Thursday, September 03, 2009

"Come, do your husband's bidding!"

To the posh singing last night as a first birthday treat for the Dr. Scarlet Opera's Orfeo ed Euridice is on until Saturday at the Bridewell Theatre and very good it is too.

For those who don't know their Greek mythology (or haven't read the Sandman comic), Orfeo has just married Euridice when she only goes and dies. He's a bit miffed about this, so heads down to the Underworld to grab her back. The deal is he can lead her up to Earth again so long as he doesn't look at her until they both back out in the open. And he's not allowed to tell her why he can't look at her, either. So all the way up, she's wheedling and nagging. And he can't help but glance round...

The 1762 operatic version by the splendidly named Christoph Willibald Ritter von Gluck plonks on a deus ex machina happy ending which maybe misses the whole point (and I presume means this Orpheus doesn't get torn apart by Crazy Ladies). It's a smallish show - three leads and a chorus of five. But that suits baroque opera well, and means the voices and diction is all quite distinct.

It's also an effectively simple production. The only set is a lot of dry ice and a line of hanging branches, through which ghosts can step eerily. The performers wore simple robes, and when the chorus appear as the Furies they've got hoods and masks that made me think of ninjas. Orfeo wears a small dagger in his belt which, until he then wants to use it in Act Three, I thought was some kind of compensation for his being played by a lady.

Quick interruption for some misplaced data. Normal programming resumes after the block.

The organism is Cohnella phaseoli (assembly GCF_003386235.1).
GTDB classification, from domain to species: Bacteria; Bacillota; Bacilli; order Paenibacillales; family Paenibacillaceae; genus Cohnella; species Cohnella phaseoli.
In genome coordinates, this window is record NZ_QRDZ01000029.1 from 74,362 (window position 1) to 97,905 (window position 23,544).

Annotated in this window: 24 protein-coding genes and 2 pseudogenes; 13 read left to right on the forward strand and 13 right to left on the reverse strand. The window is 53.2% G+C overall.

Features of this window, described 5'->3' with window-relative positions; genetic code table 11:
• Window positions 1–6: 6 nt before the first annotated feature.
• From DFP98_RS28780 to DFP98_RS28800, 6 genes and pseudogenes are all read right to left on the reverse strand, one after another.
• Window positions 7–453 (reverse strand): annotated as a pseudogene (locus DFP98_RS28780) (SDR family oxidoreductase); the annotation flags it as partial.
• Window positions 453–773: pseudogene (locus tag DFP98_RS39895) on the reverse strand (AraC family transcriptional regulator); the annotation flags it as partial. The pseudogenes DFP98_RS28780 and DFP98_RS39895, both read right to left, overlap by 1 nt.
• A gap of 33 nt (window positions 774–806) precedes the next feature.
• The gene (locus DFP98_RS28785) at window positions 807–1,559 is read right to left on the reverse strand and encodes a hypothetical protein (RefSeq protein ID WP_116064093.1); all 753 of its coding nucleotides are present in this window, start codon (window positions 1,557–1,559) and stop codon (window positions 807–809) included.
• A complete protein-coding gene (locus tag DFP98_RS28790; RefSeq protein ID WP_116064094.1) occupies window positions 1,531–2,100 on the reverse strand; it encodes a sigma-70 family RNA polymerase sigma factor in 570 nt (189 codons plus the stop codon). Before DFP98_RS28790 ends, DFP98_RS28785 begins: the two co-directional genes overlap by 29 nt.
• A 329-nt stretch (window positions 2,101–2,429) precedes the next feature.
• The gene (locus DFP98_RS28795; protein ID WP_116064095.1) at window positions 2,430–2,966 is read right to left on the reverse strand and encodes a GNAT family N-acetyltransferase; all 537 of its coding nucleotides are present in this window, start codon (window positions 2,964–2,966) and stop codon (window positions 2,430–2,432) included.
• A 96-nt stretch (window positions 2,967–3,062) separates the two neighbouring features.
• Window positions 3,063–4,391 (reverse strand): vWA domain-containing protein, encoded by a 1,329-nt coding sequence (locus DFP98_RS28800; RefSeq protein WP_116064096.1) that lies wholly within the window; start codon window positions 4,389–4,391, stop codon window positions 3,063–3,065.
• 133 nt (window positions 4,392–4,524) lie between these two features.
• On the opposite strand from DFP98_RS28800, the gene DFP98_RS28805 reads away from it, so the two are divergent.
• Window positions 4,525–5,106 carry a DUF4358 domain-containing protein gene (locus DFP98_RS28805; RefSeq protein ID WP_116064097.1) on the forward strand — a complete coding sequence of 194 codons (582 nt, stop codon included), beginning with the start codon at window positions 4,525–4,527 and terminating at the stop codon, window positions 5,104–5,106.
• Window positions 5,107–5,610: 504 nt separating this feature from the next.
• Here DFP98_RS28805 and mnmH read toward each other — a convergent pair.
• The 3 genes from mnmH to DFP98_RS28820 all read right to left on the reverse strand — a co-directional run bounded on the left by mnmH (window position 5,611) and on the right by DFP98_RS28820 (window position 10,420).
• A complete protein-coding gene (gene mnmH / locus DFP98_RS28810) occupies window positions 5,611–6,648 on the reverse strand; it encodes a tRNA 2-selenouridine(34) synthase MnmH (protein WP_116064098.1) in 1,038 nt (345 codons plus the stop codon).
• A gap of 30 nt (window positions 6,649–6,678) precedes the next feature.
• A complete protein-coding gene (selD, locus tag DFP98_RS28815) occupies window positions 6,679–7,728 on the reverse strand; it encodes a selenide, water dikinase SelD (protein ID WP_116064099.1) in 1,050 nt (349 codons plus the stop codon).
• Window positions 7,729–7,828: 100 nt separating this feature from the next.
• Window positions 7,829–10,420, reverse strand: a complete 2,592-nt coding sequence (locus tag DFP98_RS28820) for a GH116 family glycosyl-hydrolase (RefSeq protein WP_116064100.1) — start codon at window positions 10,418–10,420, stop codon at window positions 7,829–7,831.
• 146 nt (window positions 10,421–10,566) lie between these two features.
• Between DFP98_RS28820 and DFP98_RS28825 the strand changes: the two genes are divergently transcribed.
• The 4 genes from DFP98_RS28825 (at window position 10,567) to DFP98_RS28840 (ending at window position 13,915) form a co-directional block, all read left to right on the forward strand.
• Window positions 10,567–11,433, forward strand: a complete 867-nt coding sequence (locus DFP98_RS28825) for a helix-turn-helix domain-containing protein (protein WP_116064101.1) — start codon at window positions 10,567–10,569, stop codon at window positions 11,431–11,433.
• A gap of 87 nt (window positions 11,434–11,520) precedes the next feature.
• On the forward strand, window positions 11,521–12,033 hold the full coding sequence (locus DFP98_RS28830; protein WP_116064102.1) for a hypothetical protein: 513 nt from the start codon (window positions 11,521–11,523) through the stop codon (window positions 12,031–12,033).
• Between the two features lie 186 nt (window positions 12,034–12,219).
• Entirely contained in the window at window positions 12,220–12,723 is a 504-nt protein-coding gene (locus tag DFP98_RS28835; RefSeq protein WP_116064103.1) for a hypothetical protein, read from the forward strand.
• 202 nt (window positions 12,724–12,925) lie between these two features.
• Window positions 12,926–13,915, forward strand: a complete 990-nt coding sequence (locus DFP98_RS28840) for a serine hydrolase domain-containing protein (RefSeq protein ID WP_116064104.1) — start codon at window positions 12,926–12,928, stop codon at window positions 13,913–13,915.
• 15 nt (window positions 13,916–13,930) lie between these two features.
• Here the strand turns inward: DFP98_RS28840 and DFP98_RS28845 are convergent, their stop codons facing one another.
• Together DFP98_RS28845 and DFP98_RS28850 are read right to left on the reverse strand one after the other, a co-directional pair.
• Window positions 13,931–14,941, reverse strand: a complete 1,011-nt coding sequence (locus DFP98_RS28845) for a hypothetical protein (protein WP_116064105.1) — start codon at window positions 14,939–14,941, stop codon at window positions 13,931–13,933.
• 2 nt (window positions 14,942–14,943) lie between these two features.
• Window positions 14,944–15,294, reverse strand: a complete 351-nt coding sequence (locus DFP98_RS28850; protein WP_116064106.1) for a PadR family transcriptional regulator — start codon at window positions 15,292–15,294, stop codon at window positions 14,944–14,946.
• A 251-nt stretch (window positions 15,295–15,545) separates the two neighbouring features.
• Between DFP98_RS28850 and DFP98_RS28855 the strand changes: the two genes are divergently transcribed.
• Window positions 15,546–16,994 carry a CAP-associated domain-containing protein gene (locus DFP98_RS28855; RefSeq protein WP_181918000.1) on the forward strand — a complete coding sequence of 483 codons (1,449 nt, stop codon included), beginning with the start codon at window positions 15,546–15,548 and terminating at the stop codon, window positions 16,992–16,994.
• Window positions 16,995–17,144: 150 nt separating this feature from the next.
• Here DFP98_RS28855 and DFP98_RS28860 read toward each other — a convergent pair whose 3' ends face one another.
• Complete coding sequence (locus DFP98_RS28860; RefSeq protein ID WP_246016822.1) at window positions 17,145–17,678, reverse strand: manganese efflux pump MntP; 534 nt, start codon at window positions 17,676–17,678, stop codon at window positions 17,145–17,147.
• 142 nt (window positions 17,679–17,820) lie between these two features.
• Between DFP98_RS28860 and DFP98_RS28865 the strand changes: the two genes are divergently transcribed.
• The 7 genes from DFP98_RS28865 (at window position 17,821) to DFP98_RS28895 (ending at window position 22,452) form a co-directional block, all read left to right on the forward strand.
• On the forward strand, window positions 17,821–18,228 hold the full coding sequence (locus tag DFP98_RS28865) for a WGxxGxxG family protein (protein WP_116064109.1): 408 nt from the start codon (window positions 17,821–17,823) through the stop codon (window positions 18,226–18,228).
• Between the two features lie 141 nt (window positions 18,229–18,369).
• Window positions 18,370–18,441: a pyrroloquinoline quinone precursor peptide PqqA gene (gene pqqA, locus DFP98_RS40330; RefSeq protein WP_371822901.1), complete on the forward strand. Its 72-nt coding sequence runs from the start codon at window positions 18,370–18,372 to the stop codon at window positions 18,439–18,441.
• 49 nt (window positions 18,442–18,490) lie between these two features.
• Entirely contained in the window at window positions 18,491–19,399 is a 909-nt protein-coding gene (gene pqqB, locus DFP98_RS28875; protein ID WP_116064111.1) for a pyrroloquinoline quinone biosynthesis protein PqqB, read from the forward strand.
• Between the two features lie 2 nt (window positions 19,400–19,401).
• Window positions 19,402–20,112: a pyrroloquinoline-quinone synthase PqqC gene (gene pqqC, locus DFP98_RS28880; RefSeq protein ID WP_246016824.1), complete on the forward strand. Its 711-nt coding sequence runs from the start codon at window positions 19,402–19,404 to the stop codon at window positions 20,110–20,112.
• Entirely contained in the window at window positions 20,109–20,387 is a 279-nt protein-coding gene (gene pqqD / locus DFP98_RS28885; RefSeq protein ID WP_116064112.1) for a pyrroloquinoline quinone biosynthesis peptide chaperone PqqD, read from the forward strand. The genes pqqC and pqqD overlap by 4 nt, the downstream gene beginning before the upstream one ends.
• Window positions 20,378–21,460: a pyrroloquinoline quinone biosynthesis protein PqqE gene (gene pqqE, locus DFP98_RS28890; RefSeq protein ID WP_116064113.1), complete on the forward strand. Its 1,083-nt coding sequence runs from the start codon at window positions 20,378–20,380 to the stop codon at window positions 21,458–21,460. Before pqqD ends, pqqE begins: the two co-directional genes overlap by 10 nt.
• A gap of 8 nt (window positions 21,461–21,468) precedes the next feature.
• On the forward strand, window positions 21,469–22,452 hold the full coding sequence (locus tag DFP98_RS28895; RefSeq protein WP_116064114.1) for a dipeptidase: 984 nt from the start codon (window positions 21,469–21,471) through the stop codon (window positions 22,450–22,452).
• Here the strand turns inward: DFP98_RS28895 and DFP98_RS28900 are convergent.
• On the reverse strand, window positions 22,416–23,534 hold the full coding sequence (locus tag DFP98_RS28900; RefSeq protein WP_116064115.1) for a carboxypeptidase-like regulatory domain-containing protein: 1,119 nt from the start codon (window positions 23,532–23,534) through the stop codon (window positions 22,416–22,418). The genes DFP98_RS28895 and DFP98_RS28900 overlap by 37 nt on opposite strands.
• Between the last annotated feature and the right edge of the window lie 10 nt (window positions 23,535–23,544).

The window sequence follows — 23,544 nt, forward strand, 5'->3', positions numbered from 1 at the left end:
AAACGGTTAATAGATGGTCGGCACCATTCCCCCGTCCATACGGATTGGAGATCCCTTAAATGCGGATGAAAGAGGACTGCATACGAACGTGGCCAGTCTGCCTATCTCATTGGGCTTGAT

Oh yes: Orfeo and Euridice are both played by ladies. There is girl-on-girl kissing and everything. Bargain.

Afterwards there were drinks and much earnest discussion of how women are judged by their bits, and then a long trek home through the pouring rain. We got chips and soaked but had a splendid night.

Am off to Brussels tomorrow in the next stage of the Dr's birthday. But two bloggers to follow just at the moment: George Orwell blogs from this day in 1939, on the declaration of war. It's worth working through his earlier posts on the lead-up, too. He's got a canny eye for detail as he scans the various papers, and he also let's you know what the weather's like.

Meanwhile, yesterday in 1666, Samuel Pepys was woken to news of London going up in smoke. It's a terrific, vivid bit of reportage. Though no mention of the role played by the Terileptils.